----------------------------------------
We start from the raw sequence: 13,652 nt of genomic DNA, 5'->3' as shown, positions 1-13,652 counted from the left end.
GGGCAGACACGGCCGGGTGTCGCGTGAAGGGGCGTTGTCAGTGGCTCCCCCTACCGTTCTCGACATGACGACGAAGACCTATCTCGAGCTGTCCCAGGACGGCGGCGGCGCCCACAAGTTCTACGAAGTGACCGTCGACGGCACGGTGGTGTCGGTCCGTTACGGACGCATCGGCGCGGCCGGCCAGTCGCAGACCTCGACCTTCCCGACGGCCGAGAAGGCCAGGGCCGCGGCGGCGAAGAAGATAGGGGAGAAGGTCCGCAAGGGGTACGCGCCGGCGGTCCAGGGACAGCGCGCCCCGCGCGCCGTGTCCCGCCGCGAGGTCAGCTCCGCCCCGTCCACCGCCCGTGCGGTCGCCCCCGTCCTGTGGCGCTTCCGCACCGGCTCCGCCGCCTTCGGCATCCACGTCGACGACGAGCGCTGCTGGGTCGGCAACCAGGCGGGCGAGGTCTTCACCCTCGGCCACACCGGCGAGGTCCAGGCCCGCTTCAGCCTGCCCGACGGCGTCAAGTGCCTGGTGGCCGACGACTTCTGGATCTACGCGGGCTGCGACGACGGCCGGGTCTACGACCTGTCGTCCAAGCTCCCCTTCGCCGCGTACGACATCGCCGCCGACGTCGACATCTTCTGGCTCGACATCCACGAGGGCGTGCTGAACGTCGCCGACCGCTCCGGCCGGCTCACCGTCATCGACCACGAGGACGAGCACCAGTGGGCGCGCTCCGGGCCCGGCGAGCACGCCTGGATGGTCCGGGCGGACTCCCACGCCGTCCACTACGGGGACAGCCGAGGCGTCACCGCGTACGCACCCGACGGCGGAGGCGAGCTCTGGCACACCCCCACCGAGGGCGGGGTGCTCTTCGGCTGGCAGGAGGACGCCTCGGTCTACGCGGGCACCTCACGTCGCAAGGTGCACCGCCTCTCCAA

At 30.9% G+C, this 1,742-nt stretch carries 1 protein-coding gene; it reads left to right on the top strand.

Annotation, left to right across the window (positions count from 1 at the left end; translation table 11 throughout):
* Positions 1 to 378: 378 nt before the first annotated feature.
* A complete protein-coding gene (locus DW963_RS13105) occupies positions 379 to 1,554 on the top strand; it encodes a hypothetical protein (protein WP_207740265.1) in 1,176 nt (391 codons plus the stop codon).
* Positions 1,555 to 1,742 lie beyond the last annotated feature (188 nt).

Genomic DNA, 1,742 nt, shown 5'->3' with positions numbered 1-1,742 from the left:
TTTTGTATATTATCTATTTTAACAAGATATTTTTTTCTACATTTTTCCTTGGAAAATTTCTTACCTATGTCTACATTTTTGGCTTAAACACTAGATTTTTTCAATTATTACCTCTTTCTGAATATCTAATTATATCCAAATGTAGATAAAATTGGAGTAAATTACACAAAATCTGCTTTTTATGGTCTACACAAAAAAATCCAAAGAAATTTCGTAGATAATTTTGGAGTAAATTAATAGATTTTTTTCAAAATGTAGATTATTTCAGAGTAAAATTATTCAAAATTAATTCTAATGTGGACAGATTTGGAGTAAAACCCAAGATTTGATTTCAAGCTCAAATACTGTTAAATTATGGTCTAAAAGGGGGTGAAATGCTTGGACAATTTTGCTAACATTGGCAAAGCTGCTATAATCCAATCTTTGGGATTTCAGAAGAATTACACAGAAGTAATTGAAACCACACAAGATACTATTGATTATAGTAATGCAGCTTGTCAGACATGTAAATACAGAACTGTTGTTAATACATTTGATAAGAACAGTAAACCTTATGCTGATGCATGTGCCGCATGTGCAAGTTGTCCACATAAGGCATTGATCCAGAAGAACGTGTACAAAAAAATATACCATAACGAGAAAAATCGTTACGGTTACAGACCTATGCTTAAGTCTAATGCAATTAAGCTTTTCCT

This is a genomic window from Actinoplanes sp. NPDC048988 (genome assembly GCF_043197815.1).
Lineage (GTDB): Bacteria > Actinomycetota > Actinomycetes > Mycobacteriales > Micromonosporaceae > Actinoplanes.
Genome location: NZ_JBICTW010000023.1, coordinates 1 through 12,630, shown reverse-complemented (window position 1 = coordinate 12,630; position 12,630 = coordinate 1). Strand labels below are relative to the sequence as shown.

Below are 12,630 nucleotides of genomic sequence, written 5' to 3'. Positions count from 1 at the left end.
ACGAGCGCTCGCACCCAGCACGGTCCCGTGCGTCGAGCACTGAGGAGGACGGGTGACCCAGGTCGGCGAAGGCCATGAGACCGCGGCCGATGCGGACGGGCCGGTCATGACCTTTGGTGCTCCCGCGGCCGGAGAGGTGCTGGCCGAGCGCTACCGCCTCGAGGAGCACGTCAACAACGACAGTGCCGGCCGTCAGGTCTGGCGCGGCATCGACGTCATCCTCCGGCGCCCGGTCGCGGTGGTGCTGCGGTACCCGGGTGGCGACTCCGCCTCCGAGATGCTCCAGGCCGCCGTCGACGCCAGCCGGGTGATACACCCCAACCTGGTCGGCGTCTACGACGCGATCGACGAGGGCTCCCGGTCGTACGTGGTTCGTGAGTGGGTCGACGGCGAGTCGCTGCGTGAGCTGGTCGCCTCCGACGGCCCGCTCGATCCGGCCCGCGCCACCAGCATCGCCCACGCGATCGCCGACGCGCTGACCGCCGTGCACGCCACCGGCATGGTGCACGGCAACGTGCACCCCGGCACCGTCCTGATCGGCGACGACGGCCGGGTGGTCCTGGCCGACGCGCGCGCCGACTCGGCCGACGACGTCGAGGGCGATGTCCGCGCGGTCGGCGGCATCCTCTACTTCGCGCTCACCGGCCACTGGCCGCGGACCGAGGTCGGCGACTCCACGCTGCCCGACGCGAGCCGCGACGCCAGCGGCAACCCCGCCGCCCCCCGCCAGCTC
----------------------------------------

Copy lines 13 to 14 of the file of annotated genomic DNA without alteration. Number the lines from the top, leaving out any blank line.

Below are 12,630 nucleotides of genomic sequence, written 5' to 3'. Positions count from 1 at the left end.
ACGAGCGCTCGCACCCAGCACGGTCCCGTGCGTCGAGCACTGAGGAGGACGGGTGACCCAGGTCGGCGAAGGCCATGAGACCGCGGCCGATGCGGACGGGCCGGTCATGACCTTTGGTGCTCCCGCGGCCGGAGAGGTGCTGGCCGAGCGCTACCGCCTCGAGGAGCACGTCAACAACGACAGTGCCGGCCGTCAGGTCTGGCGCGGCATCGACGTCATCCTCCGGCGCCCGGTCGCGGTGGTGCTGCGGTACCCGGGTGGCGACTCCGCCTCCGAGATGCTCCAGGCCGCCGTCGACGCCAGCCGGGTGATACACCCCAACCTGGTCGGCGTCTACGACGCGATCGACGAGGGCTCCCGGTCGTACGTGGTTCGTGAGTGGGTCGACGGCGAGTCGCTGCGTGAGCTGGTCGCCTCCGACGGCCCGCTCGATCCGGCCCGCGCCACCAGCATCGCCCACGCGATCGCCGACGCGCTGACCGCCGTGCACGCCACCGGCATGGTGCACGGCAACGTGCACCCCGGCACCGTCCTGATCGGCGACGACGGCCGGGTGGTCCTGGCCGACGCGCGCGCCGACTCGGCCGACGACGTCGAGGGCGATGTCCGCGCGGTCGGCGGCATCCTCTACTTCGCGCTCACCGGCCACTGGCCGCGGACCGAGGTCGGCGACTCCACGCTGCCCGACGCGAGCCGCGACGCCAGCGGCAACCCCGCCGCCCCCCGCCAGCTC